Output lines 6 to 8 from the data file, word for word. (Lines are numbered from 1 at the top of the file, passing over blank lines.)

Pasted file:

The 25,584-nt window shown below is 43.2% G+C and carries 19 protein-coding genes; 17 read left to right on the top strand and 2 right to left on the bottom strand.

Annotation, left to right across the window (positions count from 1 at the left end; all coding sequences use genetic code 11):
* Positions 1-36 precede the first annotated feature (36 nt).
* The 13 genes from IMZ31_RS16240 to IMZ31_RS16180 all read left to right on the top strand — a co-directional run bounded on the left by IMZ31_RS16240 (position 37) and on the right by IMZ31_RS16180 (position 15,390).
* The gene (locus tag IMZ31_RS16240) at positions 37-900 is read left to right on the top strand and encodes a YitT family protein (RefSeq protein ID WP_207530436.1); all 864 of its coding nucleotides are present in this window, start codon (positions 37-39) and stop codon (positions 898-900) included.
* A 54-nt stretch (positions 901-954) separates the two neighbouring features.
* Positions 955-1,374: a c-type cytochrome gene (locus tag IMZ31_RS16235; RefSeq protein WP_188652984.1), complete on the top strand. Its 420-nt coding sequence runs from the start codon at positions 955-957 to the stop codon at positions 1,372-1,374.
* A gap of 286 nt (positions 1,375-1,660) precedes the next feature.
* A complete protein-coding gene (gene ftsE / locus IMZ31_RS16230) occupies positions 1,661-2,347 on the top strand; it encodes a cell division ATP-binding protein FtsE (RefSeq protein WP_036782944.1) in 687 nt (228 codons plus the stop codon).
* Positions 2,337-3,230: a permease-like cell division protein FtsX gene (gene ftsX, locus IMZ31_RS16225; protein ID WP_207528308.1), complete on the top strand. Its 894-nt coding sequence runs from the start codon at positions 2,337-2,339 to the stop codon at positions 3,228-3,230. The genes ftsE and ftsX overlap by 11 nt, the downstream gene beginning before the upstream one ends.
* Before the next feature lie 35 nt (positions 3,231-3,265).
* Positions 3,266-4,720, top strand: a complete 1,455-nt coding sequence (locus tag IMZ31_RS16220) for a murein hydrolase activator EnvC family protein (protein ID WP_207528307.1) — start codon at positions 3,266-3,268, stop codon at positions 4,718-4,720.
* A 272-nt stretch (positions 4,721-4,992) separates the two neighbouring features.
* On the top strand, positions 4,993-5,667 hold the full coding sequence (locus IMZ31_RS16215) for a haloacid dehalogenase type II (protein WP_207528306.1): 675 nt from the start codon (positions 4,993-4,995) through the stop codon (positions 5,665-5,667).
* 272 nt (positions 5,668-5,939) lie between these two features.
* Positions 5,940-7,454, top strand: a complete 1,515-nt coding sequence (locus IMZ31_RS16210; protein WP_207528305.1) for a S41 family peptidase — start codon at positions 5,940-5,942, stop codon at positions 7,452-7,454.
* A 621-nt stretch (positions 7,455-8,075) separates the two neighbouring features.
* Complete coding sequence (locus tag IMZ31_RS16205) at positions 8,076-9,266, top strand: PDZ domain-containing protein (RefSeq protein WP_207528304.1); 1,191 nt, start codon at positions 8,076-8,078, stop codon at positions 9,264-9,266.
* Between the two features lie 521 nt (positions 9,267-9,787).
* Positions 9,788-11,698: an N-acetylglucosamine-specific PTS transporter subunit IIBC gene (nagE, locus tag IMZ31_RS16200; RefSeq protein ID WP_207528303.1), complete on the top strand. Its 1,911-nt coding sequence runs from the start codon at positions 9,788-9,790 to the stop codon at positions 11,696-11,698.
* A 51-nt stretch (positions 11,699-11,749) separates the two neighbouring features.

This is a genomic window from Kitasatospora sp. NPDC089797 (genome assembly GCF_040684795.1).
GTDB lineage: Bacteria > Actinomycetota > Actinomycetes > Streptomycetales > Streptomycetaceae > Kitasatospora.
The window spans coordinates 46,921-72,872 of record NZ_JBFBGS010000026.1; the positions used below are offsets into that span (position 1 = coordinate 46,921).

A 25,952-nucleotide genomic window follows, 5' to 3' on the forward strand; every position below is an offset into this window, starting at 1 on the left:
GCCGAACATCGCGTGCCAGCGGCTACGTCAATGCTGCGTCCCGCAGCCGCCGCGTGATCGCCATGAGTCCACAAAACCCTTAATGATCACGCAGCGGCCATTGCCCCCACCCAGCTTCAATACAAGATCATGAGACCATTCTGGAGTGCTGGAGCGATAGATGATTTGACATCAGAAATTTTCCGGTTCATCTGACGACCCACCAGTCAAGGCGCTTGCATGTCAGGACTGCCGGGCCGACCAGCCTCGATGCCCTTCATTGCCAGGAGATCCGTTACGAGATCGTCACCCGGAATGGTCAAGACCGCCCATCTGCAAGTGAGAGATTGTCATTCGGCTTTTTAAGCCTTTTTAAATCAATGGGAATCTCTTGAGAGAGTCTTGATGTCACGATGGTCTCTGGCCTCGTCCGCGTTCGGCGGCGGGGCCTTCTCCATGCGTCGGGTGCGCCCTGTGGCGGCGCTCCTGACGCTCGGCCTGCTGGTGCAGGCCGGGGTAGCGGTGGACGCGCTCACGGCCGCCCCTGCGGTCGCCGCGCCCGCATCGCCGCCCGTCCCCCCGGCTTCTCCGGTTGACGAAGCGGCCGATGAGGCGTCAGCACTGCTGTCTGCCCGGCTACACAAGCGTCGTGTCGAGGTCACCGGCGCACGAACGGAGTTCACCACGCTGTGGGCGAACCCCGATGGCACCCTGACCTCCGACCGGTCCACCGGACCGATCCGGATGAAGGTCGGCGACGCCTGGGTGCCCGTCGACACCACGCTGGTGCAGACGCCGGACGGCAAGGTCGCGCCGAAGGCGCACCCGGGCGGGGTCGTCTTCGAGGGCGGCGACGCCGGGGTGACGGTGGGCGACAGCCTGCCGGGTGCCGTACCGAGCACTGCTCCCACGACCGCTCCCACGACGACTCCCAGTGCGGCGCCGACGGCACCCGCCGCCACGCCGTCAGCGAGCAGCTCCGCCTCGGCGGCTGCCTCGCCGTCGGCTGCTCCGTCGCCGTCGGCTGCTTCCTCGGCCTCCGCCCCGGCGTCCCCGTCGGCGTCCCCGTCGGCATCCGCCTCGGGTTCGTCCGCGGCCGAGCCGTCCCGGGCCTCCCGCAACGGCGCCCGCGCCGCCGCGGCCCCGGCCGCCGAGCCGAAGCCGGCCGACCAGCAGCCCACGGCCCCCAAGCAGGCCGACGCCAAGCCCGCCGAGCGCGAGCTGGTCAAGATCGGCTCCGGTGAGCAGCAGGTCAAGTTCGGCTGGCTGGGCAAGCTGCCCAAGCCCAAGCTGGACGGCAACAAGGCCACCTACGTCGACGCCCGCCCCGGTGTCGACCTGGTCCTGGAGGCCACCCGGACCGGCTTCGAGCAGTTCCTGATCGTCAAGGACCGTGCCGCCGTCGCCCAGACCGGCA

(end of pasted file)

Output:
* A 54-nt stretch (positions 901-954) separates the two neighbouring features.
* Positions 955-1,374: a c-type cytochrome gene (locus tag IMZ31_RS16235; RefSeq protein WP_188652984.1), complete on the top strand. Its 420-nt coding sequence runs from the start codon at positions 955-957 to the stop codon at positions 1,372-1,374.
* A gap of 286 nt (positions 1,375-1,660) precedes the next feature.